Indiana to cut Medicaid program after $525M transfer; Survey shows caregivers under increasing strain; Disability poverty rising in U.K.
News round-up for the week of Jan. 28
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Medical Motherhood’s news roundup
Snippets of news and opinion from outlets around the world. Click the links for the full story.
Nearly a $1 billion budget gap has caused Indiana to drastically cut and change a program this summer designed to pay parents who take care of their children with disabilities.
[… mom Mimi] Burke was able to get into the attendant care program in 2022 and has been paid $15 an hour full-time plus $22 an hour for overtime.
“An attendant caregiver that is not an LRI (parent or guardian) is unable to clock out and give medication, or assist with a tube feed, breathing treatment, seizure, etc.,” Burke said. “The parent would still have to remain at home in order to deliver all nursing level of care.”
A source within FSSA confirmed to WGN News attendant care providers are not allowed to provide advanced medical care.
Burke believes some skeptics may think families are taking advantage of the program, but wants the public to know that’s not the case for her.
“We are not thriving, we are surviving. (Without attendant care) we are a single-income household. My household makes $50,000 a year. When I tell people that they respond ‘wow, really?’ I’m not ashamed of it. It’s really hard to live in a medically-complex world on that money. We don’t want this program, we need this program.”
Back in April, an FSSA forecast did not predict massive issues to the state’s Medicaid program.
As a result, state budget director Zachary Jackson said it allowed Indiana to move $525 million from Medicaid to the state’s general fund last July, according to the Associated Press.
Rates paid to agencies, which in turn pay parents and caregivers, were also raised.
The tables turned in December when the state found out they need $984 million more than what was initially perceived. Of the $525 million that was moved out of the program last summer, $271 million was directed back into Medicaid to begin to address the gap, according to the Associated Press.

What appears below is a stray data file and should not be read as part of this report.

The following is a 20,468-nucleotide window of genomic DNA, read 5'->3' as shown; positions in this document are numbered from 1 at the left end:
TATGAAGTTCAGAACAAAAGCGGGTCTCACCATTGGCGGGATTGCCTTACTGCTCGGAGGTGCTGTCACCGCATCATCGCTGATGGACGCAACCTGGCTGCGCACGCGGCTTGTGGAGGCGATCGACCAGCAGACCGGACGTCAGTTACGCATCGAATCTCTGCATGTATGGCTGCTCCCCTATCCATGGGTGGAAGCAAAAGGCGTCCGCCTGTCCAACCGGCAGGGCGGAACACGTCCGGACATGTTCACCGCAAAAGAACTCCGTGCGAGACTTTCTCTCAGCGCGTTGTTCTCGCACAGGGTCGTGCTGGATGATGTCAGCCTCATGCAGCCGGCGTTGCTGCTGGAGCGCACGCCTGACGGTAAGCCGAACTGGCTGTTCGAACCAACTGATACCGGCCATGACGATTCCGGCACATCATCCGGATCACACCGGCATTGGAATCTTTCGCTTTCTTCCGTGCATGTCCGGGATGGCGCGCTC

[…]A rally was held at the Statehouse Monday and public comments can be submitted through Feb. 16. Over 13,000 signatures have been collected on an online petition.[…]
• From Disability Scoop: “Caregiving Pressures Mount For Families Of Those With IDD”
With fewer and fewer services available for individuals with developmental disabilities, a survey of thousands of caregivers across the country finds families increasingly strained.
Caregivers say they’ve taken on more themselves and the quality of life for the person they support has declined since the COVID-19 pandemic upended many disability services.
Nearly all caregivers report that they are stressed with a growing number indicating that they are “very stressed.” More than half say that they are very or extremely stressed.
The findings come from a survey of more than 3,100 family members or friends who provide care to individuals with intellectual and developmental disabilities nationwide that was conducted by The Arc and the Research and Training Center on Community Living at the University of Minnesota.
[…]More than 80% of family caregivers said that they are providing more supports because services are less available than they used to be.
Caregivers are more likely to report that they quit their jobs to support a family member with developmental disabilities than they were just a few years ago. And, a majority indicated that they are paying more out-of-pocket for services.[…]
• From Disability News Service (U.K.): “DWP’s ‘truly shocking’ disability poverty stats are ‘terrible indictment’”
The proportion of families with disabled children who are living in poverty rose by nearly a third in two years, even before the cost-of-living crisis, according to a new poverty measurement being developed by the [British] Department for Work and Pensions (DWP).
The measurement – which aims to provide a more accurate way of calculating deprivation – shows that nearly half of all individuals in families with at least one disabled child and one disabled adult in the UK were living in poverty by 2021-22, according to a DWP report published quietly last Thursday.
The new measurement, which calculates “individuals in low resources”, found the proportion of people in families with disabled children who were living in poverty increased from 33 per cent in 2019-20 to 43 per cent in 2021-22.
[…]These figures compare with 17 per cent of individuals in families with no disabled members who were living in poverty in both 2019-20 and 2021-22.
This means that people living in families with disabled children were more than twice as likely to be living in poverty than those in families where no-one was disabled in 2021-22, while those in families with both a disabled child and a disabled adult were more than two-and-a-half times more likely to be living in poverty.
[…]Ellen Clifford, a member of the national steering group of Disabled People Against Cuts and author of The War on Disabled People, said: “It’s very welcome to finally see poverty measures that take account of disability-related costs and which therefore provide a more accurate picture of the scale of disadvantage faced by disabled people.
“This enables us to prove what we know anecdotally and gives greater weight to our calls for a fundamental overhaul of the social security system.” […]
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